Job 14:1-2 Man who is born of woman Is of few days and full of trouble. He comes forth like a flower and fades away; he flees like a shadow and does not continue.
Phalaenopsis orchids are versatile enough to last in a cut flower arrangement longer than most. That is why the moth orchid, which is of the genus Phalaenopsis, is the most popular in homes. Every one of us in the room has probably seen them in stores—Lowes, Home Depot, WalMart—especially around Mother's Day. Sue has taken care of a beautiful moth orchid for the last 4 months, since Mother’s Day. It was already in full bloom with about 8 blooms. The last flower recently fell off after more than 16 weeks of blooming, but the plant lives on and will produce flowers again.
Although most flowers fade away, the orchid plant can live up to 100 years. This makes them a challenge to grow and cultivate. They take what seems like forever to sprout and turn into a plant. It takes patience and a very green-thumb to grow orchids from seeds. (Remember I mentioned the seeds are so small you have to look at them through a microscope.) The plant’s first flowers will not appear until at least 5 to 7 years after germination. The houseplants you find in stores are often a decade old. That is how long they have been growing before the store can sell them with flowers on them.
Orchids promote a calming environment. They add a warm and cheerful design touch to an otherwise dull room.
Vanilla is a species of orchid. Ancient Aztec inscriptions tell us how the fruit of the tropical climbing orchid genus Vanilla was used by early Aztec peoples to flavor a traditional drink made from cocoa beans. The genus Vanilla has climbing stems that may reach lengths of several hundred feet. The "flat leafed" vanilla plant is one of the most widespread.
After germination, orchids require minimal care. You do not have to be well-versed in horticulture to raise a healthy, thriving orchid. They are easy to water and have minimal additional needs, like filtered light, and have little or no additional nutritional needs beyond the fungus in bark or moss it grows upon.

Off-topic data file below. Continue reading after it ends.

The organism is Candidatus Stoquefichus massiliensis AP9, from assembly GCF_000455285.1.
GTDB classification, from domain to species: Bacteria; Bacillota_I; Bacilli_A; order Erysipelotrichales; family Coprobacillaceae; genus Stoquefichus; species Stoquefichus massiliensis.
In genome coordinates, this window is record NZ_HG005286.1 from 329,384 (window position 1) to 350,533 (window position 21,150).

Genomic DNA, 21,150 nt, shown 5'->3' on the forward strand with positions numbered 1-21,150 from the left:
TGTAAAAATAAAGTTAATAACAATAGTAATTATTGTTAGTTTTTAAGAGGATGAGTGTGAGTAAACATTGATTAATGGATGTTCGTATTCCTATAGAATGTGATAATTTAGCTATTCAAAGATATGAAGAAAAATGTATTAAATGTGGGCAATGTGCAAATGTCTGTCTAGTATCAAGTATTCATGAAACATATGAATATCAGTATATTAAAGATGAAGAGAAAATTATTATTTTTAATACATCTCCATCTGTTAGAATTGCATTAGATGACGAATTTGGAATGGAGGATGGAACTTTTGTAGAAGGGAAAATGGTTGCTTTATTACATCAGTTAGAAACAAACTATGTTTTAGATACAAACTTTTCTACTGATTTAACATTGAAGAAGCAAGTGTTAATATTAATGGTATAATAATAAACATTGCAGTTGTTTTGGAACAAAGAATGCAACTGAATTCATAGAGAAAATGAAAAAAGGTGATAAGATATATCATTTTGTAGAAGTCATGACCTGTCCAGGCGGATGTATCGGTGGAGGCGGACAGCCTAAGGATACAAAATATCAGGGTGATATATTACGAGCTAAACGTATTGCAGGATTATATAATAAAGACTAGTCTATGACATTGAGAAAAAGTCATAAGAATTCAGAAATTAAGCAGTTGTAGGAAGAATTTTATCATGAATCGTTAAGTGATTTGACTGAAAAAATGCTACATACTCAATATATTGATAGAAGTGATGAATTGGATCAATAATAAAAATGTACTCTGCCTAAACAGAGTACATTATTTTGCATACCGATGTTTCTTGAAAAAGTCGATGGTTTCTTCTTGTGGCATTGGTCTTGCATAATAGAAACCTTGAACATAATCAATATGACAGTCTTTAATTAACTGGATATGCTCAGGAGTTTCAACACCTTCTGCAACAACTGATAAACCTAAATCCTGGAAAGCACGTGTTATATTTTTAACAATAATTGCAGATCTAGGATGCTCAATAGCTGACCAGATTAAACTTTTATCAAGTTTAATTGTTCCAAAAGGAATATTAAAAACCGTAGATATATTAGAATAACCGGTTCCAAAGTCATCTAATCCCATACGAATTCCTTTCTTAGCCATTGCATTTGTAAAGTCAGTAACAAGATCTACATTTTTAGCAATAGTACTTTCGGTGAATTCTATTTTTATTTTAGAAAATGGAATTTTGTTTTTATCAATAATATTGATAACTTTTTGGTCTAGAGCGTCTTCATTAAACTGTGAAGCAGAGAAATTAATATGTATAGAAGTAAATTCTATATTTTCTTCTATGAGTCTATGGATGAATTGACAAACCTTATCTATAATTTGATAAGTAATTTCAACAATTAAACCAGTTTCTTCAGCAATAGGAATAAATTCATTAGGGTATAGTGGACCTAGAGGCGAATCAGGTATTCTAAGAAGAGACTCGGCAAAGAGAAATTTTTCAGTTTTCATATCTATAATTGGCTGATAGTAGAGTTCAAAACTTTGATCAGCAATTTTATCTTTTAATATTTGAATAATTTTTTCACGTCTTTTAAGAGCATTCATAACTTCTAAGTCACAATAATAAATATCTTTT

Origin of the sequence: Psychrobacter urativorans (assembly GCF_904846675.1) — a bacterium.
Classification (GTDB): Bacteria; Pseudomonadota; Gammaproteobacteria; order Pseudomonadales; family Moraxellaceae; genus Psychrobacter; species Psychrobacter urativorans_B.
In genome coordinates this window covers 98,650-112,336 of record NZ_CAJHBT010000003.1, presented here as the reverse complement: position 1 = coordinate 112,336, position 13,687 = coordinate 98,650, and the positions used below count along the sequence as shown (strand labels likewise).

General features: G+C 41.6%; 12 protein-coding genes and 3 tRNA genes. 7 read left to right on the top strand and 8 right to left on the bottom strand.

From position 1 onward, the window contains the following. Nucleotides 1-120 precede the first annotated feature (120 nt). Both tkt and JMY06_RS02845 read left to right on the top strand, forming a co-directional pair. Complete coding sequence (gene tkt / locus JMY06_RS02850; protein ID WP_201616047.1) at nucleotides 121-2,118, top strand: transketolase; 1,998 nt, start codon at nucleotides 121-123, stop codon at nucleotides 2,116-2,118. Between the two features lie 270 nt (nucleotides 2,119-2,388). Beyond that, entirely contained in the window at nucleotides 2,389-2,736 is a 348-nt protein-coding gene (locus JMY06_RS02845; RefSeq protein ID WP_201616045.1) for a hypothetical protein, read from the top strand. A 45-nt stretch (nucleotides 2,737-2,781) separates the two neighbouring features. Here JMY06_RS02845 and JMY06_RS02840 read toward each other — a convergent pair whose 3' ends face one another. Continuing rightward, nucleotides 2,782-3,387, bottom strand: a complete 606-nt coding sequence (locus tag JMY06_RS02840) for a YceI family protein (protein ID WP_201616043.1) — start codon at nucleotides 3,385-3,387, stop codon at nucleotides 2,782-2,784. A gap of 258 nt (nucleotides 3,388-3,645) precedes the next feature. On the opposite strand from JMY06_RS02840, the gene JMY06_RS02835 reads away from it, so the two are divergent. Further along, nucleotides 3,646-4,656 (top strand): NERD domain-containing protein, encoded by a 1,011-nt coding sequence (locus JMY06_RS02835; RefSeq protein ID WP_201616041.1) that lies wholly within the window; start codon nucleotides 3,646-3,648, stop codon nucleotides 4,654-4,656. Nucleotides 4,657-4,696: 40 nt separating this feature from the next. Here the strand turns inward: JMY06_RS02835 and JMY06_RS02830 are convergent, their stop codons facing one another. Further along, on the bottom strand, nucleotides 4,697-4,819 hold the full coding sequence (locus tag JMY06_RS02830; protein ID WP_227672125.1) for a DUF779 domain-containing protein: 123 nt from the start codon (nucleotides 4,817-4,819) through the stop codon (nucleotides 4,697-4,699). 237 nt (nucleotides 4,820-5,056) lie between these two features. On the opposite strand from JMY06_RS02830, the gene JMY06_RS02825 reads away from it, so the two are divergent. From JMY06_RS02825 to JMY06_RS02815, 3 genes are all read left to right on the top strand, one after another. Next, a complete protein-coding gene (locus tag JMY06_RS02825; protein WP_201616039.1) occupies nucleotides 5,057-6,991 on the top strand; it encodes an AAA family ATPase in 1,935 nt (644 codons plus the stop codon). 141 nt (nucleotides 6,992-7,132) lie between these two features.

Orchids have a bilateral symmetry that resembles the human face. One type is called a Monkey orchid because it has a face designed into its center that clearly looks like a monkey’s face.
If a line is drawn vertically down the middle of the flower of an orchid, the two halves are mirror images of each other. Often when you look at an orchid, it seems to be looking back at you.
It is truly amazing how much intelligent design and care has been designed into the plants of the earth by our God. The most basic thing that flowers and humans share is life; flowers and humans both are born, grow, reproduce, and then die.
Isaiah 40:5-8 The glory of the Lord shall be revealed, and all flesh shall see it together; For the mouth of the Lord has spoken." The voice said, "Cry out!" And he said, "What shall I cry?" "All flesh is grass, and all its loveliness is like the flower of the field. The grass withers, the flower fades, because the breath of the Lord blows upon it; surely the people are grass. The grass withers, the flower fades, but the word of our God stands forever."
(The song we sang earlier contains Psalm 103:15, which says that the love of God lasts forever in the same comparison to flowers fading.)
Like a seed, the Word is small and seemingly insignificant, but it has life and power within. The Word must be planted to do any good; but when it is planted in the heart, it produces fruit, as we heard in the sermonette by Ted Bowling ["Listen, Wait, and Then Speak"]. God's Word is eternal, and the fruit it produces is eternal; but the things of the flesh (or that are physical) do not last. Whatever we do in obedience to the Word of God will last forever! But whatever we do in the energy of the flesh may look good for a time, but will then die. “But the word of our God stands forever."